Although gay rights and healthcare are of critical importance to many Americans, there were a number of decisions passed by the Supreme Court this term. Because they generally haven't gotten attention, here is a list of them, with summaries and links to the decisions.
The Sons of Confederate Veterans plate design that started the issue.
The Supreme Court ruled today that license
plate designs represent state speech and not personal speech, and
consequentially that the Texas DMV has the right to reject submitted specialty
plate designs for ideological reasons.In a truly rare turn, the swing vote was not Kennedy, who voted with the
conservatives.Instead it was Thomas,
who voted against the conservatives and with the liberals for possibly the
first time in his life.
April 2011, the Texas DMB board did something it rarely does – it rejected a specialty
plate design.In this case, it was
offered by the Sons of Confederate Veterans, ("SCV") and it featured a “Confederate battle
flag” (incorrectly asserted as such – it was the battle flag of the Army of
Northern Virginia).They were initially deadlocked,
but then civil rights groups caught wind and it rapidly turned to a unanimous
rejection.Then the SCV sued.
good to go on the appeal, as the appellate court ruled that the rejection
amounted to the state inserting its own speech into the speech of its
citizens.The Supreme Court reversal is
an unusual one, in that it distinguishes itself from many precedents preventing
the government from asserting its own speech into the speech of its
citizens.In this case, license plates,
which are a feature of a vehicle, must have a design approved of by the State.
York Times reports that the flag does appear on license plates in Alabama,
Georgia, Louisiana, Maryland, Mississippi, North Carolina, South Carolina, Tennessee,
and Virginia.It is not clear if any of
those states will ban those designs now that the Federal Supreme Court has made
clear that doing so passes First Amendment review.
The Summer 2015 access to ProDoc is available for download now. Current students, staff and faculty of South Texas College of Law can access the download information in Stanley under the library tab in the Electronic Resources channel.
This is just a reminder that as of October 2014 Thomson Reuters ceased publication of the Texas Subsequent History Table. Practicing attorneys may be accustomed to using this publication to determine how the Texas Supreme Court or Court of Criminal Appeals disposed of an appeal from an intermediate appellate court. The Fred Parks Library has the publication up to the most recent edition, which was 2014.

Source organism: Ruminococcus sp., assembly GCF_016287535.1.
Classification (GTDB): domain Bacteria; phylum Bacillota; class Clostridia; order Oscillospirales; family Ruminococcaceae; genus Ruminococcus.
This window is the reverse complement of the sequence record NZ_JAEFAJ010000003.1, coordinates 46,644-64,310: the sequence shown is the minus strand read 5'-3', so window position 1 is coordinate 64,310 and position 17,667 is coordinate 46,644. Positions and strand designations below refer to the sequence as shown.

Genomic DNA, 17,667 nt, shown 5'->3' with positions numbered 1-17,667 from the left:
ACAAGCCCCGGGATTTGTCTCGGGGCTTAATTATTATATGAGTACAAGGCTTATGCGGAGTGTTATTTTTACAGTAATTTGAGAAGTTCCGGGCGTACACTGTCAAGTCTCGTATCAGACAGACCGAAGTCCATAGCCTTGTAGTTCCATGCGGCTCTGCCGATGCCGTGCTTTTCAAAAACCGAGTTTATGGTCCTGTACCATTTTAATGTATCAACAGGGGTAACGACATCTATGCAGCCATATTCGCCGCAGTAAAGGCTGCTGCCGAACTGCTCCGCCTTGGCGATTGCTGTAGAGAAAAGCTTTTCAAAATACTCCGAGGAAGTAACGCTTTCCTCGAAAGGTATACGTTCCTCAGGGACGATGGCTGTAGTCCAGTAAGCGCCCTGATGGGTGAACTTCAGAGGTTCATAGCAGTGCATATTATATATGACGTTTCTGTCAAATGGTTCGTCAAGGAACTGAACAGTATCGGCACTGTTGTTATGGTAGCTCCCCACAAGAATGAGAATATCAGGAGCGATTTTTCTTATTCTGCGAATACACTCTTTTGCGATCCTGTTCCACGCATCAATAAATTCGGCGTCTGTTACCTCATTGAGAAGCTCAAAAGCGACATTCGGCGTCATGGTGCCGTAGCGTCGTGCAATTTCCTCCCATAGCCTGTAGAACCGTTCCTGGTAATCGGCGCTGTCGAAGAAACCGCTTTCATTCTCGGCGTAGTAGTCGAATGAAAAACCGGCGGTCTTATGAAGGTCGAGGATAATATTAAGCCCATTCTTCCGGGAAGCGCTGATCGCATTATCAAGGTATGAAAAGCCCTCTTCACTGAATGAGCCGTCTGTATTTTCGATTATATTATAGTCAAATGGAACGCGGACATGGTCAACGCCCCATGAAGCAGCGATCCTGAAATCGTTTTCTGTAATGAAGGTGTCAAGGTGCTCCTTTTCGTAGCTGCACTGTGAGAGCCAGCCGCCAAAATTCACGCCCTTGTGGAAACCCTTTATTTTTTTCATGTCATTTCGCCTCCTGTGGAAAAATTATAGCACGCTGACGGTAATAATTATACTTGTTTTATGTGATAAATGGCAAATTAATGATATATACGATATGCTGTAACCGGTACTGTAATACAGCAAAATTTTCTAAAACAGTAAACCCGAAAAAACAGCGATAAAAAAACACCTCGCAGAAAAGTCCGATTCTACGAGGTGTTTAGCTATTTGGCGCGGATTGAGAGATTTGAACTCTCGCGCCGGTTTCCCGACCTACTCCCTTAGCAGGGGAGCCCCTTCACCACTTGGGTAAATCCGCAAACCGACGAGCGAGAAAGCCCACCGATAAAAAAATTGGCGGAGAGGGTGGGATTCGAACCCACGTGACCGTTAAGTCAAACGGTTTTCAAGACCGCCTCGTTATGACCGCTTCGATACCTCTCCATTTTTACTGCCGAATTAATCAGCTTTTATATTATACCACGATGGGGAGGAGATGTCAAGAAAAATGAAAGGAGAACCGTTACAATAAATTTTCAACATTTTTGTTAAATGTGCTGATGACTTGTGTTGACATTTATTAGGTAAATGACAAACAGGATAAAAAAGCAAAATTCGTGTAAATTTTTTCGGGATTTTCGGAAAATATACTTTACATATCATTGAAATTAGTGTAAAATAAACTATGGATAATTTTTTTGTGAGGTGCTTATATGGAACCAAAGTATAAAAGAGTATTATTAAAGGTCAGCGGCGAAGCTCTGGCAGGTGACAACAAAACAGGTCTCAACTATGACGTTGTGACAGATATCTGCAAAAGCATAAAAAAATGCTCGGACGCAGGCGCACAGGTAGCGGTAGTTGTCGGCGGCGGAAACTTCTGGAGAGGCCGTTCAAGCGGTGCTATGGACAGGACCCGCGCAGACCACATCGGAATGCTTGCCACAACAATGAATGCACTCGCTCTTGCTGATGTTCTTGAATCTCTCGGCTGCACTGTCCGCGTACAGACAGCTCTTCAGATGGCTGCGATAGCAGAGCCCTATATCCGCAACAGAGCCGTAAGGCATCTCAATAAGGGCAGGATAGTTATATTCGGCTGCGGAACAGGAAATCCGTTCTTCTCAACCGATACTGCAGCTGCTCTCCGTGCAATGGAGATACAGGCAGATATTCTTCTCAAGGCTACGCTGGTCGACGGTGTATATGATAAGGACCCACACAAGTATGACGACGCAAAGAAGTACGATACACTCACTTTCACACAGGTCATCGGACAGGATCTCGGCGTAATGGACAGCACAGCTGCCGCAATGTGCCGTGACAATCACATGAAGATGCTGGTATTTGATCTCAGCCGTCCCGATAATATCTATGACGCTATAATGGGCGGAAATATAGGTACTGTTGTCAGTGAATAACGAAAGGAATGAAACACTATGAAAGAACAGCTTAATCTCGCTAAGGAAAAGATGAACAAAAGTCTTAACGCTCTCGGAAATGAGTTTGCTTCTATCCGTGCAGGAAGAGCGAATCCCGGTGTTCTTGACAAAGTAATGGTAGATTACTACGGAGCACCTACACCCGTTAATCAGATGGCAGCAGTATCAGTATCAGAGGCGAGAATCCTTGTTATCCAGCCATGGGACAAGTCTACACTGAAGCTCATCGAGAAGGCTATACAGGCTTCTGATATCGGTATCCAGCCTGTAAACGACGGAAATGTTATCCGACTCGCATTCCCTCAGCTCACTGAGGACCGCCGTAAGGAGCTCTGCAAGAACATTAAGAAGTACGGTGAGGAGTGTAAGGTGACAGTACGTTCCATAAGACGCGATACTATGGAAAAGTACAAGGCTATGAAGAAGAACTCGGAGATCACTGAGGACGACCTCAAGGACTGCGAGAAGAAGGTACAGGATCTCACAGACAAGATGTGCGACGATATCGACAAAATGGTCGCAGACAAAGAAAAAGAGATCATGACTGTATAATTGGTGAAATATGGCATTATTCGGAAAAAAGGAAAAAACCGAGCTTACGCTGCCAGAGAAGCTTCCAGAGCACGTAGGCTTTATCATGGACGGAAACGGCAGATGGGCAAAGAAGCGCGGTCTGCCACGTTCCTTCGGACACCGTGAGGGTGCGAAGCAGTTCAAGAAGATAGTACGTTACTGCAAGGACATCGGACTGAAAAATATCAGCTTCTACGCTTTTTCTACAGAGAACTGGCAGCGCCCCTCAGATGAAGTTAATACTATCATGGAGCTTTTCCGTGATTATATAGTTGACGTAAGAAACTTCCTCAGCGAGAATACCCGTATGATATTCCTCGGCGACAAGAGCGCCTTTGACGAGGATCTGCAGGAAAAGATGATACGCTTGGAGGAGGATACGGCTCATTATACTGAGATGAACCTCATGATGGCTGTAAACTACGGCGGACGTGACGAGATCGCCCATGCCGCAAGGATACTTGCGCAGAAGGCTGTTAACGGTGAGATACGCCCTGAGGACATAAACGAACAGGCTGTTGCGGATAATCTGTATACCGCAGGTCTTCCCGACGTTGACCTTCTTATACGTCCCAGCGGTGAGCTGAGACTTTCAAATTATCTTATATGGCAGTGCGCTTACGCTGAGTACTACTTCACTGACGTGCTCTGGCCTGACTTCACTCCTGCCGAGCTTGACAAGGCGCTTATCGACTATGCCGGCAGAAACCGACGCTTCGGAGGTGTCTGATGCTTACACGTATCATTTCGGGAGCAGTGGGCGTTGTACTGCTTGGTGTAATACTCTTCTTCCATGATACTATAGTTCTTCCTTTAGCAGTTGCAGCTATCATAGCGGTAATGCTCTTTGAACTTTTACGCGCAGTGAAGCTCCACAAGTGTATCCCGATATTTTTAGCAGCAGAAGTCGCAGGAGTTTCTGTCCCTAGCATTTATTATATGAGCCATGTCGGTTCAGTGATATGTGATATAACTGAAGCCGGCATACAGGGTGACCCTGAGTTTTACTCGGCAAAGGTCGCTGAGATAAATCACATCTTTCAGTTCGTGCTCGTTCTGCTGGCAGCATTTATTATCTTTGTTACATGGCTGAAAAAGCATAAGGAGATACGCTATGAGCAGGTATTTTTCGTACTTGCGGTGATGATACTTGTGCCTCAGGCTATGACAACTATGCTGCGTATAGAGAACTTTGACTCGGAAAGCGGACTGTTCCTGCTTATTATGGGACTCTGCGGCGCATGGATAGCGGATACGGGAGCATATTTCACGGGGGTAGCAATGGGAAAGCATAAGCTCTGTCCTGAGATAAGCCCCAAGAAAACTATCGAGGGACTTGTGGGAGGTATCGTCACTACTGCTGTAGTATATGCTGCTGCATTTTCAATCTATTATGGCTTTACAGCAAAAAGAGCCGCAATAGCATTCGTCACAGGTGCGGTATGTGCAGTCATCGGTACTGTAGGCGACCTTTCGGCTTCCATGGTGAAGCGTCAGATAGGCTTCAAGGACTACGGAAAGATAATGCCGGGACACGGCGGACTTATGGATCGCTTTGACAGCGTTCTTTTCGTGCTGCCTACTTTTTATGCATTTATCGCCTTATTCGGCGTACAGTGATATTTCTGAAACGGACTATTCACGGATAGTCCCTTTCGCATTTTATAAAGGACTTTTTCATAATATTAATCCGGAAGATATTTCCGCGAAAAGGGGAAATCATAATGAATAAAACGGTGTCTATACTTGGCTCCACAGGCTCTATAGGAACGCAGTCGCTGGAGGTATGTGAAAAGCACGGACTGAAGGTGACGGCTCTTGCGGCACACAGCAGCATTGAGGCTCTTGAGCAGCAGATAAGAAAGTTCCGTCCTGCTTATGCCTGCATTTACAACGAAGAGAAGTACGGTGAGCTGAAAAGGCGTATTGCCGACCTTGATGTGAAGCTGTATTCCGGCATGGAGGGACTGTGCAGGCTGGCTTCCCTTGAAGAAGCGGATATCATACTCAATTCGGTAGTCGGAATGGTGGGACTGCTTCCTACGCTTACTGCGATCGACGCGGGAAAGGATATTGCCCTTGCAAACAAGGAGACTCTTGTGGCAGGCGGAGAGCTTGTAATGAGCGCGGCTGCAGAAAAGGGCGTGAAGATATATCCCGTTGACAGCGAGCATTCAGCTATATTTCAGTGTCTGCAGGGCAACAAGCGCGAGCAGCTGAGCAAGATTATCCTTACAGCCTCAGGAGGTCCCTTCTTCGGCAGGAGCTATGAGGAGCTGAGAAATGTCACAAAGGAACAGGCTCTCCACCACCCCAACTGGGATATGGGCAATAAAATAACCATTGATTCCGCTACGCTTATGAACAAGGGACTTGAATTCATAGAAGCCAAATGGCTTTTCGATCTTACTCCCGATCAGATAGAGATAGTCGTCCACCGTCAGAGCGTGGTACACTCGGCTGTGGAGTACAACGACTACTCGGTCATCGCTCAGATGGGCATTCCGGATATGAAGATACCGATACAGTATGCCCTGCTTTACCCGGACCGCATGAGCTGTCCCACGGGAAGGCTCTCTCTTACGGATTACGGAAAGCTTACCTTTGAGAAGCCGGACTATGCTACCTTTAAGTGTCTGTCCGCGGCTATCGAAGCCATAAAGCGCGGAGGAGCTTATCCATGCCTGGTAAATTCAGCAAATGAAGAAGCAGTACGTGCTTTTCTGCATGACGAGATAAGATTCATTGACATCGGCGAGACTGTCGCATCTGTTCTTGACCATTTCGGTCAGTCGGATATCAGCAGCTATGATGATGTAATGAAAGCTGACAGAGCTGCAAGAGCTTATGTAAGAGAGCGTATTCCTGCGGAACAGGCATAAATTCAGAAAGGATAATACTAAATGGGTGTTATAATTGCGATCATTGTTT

So what are your options now?
While not everyone will see the solution as ideal, Thomson Reuters is recommending attorneys use KeyCite. The Fred Parks Law Library staff would like to remind our alumni that we have a limited version of WestlawNext available for in-library use where one can use KeyCite to find the disposition of a case. The Harris County Law Library also has public patron access to WestlawNext and Lexis.com, both of which have citator services that allow individuals to find the disposition of a case.
Just when we all thought the worst of the flooding was over, we here at the Fred Parks Law Library found a wet surprise this morning! Apparently excess water from the 6th floor terrace leaked through to the fifth floor tile and right onto a small segment of our 5th floor collection.
Not to worry though! Our trusty staff and librarians went to work right away to help salvage the materials, clean up the mess, and protect the area from further damage. Our maintenance department also chipped in to help eliminate the leakage and protect our materials.
The only materials that were directly affected by the leakage include Spanish-language legal periodicals. In the meantime rows 26-35 on the 5th floor (incorporating call numbers KFT 1294-KKA 39) of the south side of the library will be temporarily covered to protect the materials in those sections. This section ranges from the end of the Texas materials through German Law.
Just because you have been using Microsoft Word and Excel for years doesn't mean that you are an expert. In fact, there may be a lot of shortcuts and features that you have no idea exist! Do you know how to insert a footnote into a document? Do you know how to create headings and styles? Both could save you countless hours when you are a practicing attorney.
Now is the chance to see how well you actually know these programs, for free!
LTECH is a site that gives you a short skills course on Microsoft Office, and then allows you to test your skills. You can train on either Microsoft Office 2010 or 2013.
Welcome to the blog for The Fred Parks Law Library at the South Texas College of Law. Here you will find the latest news concerning the law library as well as valuable legal tools, research, and information.